I wrote a note to my clients last week regarding my general thoughts on the presidential election, some broader historical reference points, as well as how I tend to think about these major political and macro-oriented events from my perch as an investor in stocks at Saber Capital Management.

Saber Capital Management

Saber Capital Management

I spend most of my free time doing the same thing I do when I’m working: reading and thinking about businesses and possible investments. But I keep tabs on sports and politics quite closely; sports I sometimes reference here, but politics I never do. BHI is (and will remain) completely free from such opinions. The futility of political discourse seems to increase with each passing election cycle. I can’t think of many greater drags on human productivity than the time spent and ink spilled opining on why one politician is better than the other (note: there isn’t much difference).

But like many Americans, I am interested in both sports and politics—but much more for the strategic aspects than the actual theater/entertainment value. This is especially true with politics, where I am greatly interested (in part because I love history as well as news/current events), but my interest is nearly 100% related to either the individual policies or the game theory and strategic aspects of the political process itself; whereas in sports my interest is mostly strategic (statistics, front office moves, trades, gameplans, in-game decisions, etc…), but also partly because of the theater/entertainment aspects of sports; plus sports are more fun (and contain less vitriol)!

I have always felt that the majority of the participants in the market (and certainly the average American citizen) places too much weight on who sits in the White House. In this investor note I discuss some historical reference points to illustrate why I believe this is the case, and what the proper mindset should be from the viewpoint of an equity investor, and a long-term owner of American businesses.

I don’t usually publish my investor notes here, but I thought some BHI readers might enjoy reading it.

For those interested, here is my recent note to investors: Saber Capital Investor Note – November 11th, 2016 – Presidential Edition

Have a great weekend!

Saber Capital Note to Investors: Time to “Zoom Out” (Presidential Edition)

Dear Investment Partner:

This is probably the first and the last time that I’ll go into general political and so-called “macro” concepts in an investor note, but since the election is on everyone’s mind, and since some clients have asked for my (inconsequential) opinion, I thought I’d share some general thoughts. Think of this not as a view on the election, but a view on America: the greatest “business” in the world—one that I am very bullish on and one that I believe will compound intrinsic value over many decades to come.

However, my views have nothing to do (nor were they impacted whatsoever) by the election. My overarching view of this country would be no different if Hillary Clinton had won, and my view remains the same under a President-elect Trump as it has been the past eight years under President Obama. I certainly believe that some candidates and certain policies are better than others, but my general view on America—especially when viewed through the lens of an equity investor—does not change much based on who moves into the White House.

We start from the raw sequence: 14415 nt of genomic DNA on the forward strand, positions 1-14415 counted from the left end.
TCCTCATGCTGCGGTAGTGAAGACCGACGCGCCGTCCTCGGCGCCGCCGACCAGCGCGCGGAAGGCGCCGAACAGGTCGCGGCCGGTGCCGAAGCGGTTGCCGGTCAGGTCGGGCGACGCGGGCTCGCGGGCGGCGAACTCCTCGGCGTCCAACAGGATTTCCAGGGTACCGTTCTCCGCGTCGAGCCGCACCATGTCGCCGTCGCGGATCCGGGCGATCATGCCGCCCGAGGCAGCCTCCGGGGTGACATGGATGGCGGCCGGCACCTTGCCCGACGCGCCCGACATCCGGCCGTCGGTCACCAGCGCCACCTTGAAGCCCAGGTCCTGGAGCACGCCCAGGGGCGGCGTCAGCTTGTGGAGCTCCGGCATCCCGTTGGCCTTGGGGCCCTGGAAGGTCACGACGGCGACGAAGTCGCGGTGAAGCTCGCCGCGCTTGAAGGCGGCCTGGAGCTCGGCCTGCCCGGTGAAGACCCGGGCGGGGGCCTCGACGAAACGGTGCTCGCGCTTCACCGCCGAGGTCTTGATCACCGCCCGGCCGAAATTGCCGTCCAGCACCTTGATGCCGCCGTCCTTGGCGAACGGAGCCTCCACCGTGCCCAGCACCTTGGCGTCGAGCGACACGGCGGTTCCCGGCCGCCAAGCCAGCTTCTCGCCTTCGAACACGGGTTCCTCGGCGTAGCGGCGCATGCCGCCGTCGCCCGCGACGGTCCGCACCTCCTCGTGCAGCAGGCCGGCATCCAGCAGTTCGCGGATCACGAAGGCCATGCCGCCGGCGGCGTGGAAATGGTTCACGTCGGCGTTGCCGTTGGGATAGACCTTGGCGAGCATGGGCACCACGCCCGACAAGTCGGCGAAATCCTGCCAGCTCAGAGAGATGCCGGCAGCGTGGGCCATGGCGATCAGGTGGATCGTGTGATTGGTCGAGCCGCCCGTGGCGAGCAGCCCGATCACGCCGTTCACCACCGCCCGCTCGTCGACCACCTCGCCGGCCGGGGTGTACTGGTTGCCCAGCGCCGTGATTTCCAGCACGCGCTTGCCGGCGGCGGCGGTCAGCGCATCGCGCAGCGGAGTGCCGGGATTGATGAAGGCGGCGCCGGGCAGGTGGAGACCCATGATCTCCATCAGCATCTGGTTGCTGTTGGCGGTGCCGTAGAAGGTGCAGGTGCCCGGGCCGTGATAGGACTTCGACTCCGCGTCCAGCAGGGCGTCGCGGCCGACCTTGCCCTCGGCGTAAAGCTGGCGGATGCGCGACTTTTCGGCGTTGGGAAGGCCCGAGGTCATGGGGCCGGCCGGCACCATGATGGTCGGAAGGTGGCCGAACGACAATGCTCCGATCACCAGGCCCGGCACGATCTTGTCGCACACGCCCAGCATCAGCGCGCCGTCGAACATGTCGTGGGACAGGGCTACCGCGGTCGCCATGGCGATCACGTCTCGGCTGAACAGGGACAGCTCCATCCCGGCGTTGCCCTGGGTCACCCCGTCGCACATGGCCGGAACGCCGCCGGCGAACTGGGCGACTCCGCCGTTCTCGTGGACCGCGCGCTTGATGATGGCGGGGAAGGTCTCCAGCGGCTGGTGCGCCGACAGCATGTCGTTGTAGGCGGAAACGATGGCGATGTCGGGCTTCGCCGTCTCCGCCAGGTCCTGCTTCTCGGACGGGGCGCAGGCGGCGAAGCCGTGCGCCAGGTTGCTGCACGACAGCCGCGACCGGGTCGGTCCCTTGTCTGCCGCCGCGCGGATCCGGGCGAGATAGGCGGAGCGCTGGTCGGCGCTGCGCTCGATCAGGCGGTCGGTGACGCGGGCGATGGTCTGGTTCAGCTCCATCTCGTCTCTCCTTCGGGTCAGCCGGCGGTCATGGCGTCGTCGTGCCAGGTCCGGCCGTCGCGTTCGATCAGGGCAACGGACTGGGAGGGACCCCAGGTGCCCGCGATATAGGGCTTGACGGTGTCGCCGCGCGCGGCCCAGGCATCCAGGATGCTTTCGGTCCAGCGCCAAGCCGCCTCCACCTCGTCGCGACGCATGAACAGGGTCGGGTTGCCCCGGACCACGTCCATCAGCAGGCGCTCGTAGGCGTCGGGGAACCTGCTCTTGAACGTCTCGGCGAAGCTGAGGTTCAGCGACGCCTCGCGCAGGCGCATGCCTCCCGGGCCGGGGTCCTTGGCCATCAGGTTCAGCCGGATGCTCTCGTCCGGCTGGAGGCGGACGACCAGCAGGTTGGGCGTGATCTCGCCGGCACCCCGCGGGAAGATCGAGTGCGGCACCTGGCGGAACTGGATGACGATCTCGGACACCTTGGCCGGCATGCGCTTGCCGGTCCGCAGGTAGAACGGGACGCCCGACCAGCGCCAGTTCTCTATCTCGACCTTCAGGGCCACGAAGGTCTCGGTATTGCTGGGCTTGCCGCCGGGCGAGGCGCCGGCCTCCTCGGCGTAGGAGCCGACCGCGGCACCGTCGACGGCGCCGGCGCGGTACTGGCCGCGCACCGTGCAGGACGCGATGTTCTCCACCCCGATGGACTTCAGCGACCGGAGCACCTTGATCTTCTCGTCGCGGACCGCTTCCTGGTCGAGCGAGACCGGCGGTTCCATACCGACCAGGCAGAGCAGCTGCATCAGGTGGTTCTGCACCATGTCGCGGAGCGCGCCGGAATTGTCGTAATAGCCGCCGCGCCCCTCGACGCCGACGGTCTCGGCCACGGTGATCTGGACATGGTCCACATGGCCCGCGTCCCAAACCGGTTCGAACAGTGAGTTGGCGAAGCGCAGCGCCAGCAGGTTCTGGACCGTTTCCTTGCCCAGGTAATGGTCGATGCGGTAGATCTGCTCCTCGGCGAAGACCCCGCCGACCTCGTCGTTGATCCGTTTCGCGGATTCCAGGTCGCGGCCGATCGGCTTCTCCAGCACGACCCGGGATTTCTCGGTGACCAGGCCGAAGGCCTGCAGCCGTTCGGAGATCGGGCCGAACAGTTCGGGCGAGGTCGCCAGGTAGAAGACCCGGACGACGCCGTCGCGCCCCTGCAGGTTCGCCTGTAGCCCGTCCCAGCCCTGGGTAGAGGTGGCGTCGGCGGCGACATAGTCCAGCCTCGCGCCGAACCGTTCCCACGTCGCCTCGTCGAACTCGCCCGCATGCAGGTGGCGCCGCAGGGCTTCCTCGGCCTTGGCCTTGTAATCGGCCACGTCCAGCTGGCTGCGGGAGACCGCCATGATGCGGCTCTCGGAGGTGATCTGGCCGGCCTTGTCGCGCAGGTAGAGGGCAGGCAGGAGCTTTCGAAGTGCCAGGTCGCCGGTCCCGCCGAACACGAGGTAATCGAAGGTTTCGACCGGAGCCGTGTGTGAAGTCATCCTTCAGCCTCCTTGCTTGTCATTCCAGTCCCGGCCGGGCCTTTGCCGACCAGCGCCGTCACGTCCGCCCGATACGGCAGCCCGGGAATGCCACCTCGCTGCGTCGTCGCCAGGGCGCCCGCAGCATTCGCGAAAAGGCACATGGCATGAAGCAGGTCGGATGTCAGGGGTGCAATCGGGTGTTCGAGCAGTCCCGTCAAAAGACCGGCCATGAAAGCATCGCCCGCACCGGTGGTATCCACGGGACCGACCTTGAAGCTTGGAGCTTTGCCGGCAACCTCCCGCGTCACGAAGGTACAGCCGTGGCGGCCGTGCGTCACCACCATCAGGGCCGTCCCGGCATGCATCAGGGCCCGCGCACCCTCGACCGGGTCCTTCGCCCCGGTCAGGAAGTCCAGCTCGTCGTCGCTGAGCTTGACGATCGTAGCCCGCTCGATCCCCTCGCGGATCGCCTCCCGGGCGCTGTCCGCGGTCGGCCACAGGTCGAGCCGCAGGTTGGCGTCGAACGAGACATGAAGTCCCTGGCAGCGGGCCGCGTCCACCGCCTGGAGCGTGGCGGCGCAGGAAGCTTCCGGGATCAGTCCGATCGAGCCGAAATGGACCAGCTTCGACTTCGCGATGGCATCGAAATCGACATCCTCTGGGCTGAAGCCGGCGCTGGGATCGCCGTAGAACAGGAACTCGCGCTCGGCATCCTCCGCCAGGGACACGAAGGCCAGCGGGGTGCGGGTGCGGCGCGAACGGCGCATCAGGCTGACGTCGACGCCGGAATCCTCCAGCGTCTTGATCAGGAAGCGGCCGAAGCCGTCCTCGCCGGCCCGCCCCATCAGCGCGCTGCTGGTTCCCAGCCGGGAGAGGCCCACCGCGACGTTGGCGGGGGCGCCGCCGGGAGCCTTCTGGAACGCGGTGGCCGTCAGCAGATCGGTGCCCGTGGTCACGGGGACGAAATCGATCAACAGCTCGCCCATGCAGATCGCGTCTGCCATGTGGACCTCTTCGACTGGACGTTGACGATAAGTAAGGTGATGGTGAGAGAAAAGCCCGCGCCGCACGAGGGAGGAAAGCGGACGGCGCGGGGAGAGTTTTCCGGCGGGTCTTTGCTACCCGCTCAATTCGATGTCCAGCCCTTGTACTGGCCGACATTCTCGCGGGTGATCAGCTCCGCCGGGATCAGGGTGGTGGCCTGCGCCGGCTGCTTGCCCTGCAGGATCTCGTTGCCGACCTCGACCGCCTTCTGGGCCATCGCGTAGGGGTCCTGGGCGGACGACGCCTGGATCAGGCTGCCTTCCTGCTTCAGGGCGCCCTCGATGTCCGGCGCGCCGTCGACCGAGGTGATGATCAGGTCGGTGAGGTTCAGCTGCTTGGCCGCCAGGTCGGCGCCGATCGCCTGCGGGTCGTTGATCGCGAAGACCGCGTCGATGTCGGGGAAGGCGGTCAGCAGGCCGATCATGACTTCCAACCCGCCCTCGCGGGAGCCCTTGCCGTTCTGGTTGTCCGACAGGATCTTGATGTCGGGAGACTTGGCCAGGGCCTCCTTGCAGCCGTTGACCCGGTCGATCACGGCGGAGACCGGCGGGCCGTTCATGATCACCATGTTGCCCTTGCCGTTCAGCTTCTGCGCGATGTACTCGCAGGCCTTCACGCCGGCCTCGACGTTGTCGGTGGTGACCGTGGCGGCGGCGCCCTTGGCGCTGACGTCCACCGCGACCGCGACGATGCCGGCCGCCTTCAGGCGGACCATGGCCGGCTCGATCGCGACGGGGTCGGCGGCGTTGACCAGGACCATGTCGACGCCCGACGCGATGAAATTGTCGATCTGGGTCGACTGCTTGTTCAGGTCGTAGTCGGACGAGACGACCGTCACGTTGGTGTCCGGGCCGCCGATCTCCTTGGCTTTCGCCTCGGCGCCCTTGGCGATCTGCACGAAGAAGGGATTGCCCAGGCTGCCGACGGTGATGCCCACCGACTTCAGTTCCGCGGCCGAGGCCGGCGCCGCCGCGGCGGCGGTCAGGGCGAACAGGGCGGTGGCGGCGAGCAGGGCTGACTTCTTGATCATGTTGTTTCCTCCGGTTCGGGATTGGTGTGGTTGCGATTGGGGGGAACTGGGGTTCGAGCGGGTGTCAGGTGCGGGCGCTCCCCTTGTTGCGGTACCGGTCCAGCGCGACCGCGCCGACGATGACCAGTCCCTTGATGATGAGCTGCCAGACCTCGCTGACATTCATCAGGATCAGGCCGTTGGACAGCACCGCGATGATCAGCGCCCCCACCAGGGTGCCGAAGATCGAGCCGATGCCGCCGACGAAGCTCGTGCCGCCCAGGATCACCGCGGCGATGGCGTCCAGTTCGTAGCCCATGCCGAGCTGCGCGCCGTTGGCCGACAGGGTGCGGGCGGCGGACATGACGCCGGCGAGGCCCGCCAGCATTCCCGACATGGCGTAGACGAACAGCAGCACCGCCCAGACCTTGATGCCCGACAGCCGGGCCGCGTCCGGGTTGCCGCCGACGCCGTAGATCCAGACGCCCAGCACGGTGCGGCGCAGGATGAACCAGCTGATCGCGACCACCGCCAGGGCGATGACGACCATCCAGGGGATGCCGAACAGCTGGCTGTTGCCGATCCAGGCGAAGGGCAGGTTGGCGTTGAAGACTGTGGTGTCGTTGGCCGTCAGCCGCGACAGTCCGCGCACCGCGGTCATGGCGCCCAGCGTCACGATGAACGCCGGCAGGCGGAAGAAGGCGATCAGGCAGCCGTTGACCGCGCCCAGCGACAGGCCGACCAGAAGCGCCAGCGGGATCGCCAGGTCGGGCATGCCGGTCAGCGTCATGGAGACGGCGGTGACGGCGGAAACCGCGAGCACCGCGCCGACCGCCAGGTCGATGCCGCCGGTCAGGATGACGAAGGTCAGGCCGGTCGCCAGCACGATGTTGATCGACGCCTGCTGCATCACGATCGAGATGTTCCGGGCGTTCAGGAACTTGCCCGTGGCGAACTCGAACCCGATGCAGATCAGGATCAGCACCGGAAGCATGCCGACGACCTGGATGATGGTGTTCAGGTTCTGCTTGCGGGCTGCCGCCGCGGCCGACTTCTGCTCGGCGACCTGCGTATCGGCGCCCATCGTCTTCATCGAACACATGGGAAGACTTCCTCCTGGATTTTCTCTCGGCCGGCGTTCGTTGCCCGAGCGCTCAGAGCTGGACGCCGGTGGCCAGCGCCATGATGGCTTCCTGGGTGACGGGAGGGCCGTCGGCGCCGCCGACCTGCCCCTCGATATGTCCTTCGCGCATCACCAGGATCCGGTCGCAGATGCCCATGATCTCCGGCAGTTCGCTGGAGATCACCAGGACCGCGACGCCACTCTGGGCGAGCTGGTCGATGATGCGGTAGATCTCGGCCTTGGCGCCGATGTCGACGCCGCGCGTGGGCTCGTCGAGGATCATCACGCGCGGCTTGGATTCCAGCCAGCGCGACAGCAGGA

America Needs to “Zoom Out”

Steve Jobs used to talk about “zooming out” when faced with a difficult problem or when thinking about a complicated issue. I think it would behoove the American electorate to occasionally zoom out when discussing the implications of presidential election outcomes, which seem so life-altering in the heat of the present moment.

In 1901, Theodore Roosevelt (a Republican) was sworn into office after the assassination of President William McKinley. As Roosevelt was making his routine daily rides on his horse from Pennsylvania Avenue to Potomac Park, America’s gross domestic product was around $21 billion.

Let’s fast forward a few decades to Franklin D. Roosevelt (a Democrat who governed much differently than Teddy, despite sharing the same last name). FDR was famous for bigger government and the stimulative projects and entitlement laws that collectively became known as the New Deal.

The time period from the beginning of the Republican Roosevelt’s term to the end of the Democrat Roosevelt’s time in office included a variety of economic adversities including:

  • Eight economic recessions
  • A lesser known, but still severe Depression in 1920-21 that included the worst bout of deflationary conditions since 1790, with wholesale prices dropping 37%
  • An epic financial panic in 1907 that included a 50% crash in stock prices and a run on the banks that nearly collapsed the US banking system, leading to J.P. Morgan himself pledging his own capital to shore up the banks (“The Panic of 1907” in large part led to the establishment of the nation’s central bank—The Federal Reserve—in 1913)
  • The Great Depression, a time when unemployment rose to 25% and stock prices dropped 90%
  • Two long, brutal World Wars that exacted a toll on America’s psyche and challenged its resolve

However, despite these massive headwinds, America’s GDP grew from $21 billion in 1901 when the first Roosevelt took office to around $228 billion by the time the second Roosevelt died in office in 1945—a remarkable 11-fold increase in 44 years. During this time from the turn of the 20th century through the end of the second World War, Republicans held the White House for 24 years, Democrats the other 20. America forged ahead, whether being led by the “red” or the “blue”.

See the full PDF below.

Article by John Huber, Base Hit Investing